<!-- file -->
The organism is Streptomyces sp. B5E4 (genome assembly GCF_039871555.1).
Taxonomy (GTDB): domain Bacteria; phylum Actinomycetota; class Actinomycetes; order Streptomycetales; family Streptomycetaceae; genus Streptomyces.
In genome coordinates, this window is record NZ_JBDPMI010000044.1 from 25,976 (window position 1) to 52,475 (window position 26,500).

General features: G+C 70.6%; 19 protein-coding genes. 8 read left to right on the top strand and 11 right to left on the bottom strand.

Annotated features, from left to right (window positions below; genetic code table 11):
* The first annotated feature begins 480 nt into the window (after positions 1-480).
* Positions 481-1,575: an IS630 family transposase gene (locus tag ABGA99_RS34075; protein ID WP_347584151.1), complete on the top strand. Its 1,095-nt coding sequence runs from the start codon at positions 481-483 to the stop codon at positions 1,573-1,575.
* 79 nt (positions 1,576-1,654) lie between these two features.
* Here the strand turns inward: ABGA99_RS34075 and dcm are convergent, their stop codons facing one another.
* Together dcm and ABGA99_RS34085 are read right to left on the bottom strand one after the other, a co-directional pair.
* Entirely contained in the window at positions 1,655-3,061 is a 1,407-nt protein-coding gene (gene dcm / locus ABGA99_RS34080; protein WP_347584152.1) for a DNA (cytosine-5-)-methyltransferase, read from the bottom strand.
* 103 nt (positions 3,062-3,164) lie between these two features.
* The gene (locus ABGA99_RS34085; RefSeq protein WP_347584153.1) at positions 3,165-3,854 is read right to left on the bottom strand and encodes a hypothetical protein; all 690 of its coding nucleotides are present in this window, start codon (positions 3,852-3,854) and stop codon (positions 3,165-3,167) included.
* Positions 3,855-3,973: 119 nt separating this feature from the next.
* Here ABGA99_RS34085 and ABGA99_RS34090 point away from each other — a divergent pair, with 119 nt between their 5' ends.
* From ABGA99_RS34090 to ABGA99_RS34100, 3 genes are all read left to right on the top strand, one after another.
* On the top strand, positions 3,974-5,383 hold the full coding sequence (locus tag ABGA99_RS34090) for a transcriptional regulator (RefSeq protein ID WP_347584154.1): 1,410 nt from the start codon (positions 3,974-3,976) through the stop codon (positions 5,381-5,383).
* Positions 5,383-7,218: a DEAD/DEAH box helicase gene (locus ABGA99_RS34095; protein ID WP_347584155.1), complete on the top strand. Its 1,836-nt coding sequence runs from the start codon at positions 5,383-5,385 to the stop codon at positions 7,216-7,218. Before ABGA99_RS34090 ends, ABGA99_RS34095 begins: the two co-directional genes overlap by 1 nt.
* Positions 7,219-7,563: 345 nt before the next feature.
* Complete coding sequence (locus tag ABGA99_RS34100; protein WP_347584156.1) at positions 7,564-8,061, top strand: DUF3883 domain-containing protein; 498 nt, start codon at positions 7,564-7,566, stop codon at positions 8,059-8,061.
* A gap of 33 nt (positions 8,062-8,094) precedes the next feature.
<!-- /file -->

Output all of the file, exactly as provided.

The organism is Streptomyces sp. B5E4 (genome assembly GCF_039871555.1).
Taxonomy (GTDB): domain Bacteria; phylum Actinomycetota; class Actinomycetes; order Streptomycetales; family Streptomycetaceae; genus Streptomyces.
In genome coordinates, this window is record NZ_JBDPMI010000044.1 from 25,976 (window position 1) to 52,475 (window position 26,500).

General features: G+C 70.6%; 19 protein-coding genes. 8 read left to right on the top strand and 11 right to left on the bottom strand.

Annotated features, from left to right (window positions below; genetic code table 11):
* The first annotated feature begins 480 nt into the window (after positions 1-480).
* Positions 481-1,575: an IS630 family transposase gene (locus tag ABGA99_RS34075; protein ID WP_347584151.1), complete on the top strand. Its 1,095-nt coding sequence runs from the start codon at positions 481-483 to the stop codon at positions 1,573-1,575.
* 79 nt (positions 1,576-1,654) lie between these two features.
* Here the strand turns inward: ABGA99_RS34075 and dcm are convergent, their stop codons facing one another.
* Together dcm and ABGA99_RS34085 are read right to left on the bottom strand one after the other, a co-directional pair.
* Entirely contained in the window at positions 1,655-3,061 is a 1,407-nt protein-coding gene (gene dcm / locus ABGA99_RS34080; protein WP_347584152.1) for a DNA (cytosine-5-)-methyltransferase, read from the bottom strand.
* 103 nt (positions 3,062-3,164) lie between these two features.
* The gene (locus ABGA99_RS34085; RefSeq protein WP_347584153.1) at positions 3,165-3,854 is read right to left on the bottom strand and encodes a hypothetical protein; all 690 of its coding nucleotides are present in this window, start codon (positions 3,852-3,854) and stop codon (positions 3,165-3,167) included.
* Positions 3,855-3,973: 119 nt separating this feature from the next.
* Here ABGA99_RS34085 and ABGA99_RS34090 point away from each other — a divergent pair, with 119 nt between their 5' ends.
* From ABGA99_RS34090 to ABGA99_RS34100, 3 genes are all read left to right on the top strand, one after another.
* On the top strand, positions 3,974-5,383 hold the full coding sequence (locus tag ABGA99_RS34090) for a transcriptional regulator (RefSeq protein ID WP_347584154.1): 1,410 nt from the start codon (positions 3,974-3,976) through the stop codon (positions 5,381-5,383).
* Positions 5,383-7,218: a DEAD/DEAH box helicase gene (locus ABGA99_RS34095; protein ID WP_347584155.1), complete on the top strand. Its 1,836-nt coding sequence runs from the start codon at positions 5,383-5,385 to the stop codon at positions 7,216-7,218. Before ABGA99_RS34090 ends, ABGA99_RS34095 begins: the two co-directional genes overlap by 1 nt.
* Positions 7,219-7,563: 345 nt before the next feature.
* Complete coding sequence (locus tag ABGA99_RS34100; protein WP_347584156.1) at positions 7,564-8,061, top strand: DUF3883 domain-containing protein; 498 nt, start codon at positions 7,564-7,566, stop codon at positions 8,059-8,061.
* A gap of 33 nt (positions 8,062-8,094) precedes the next feature.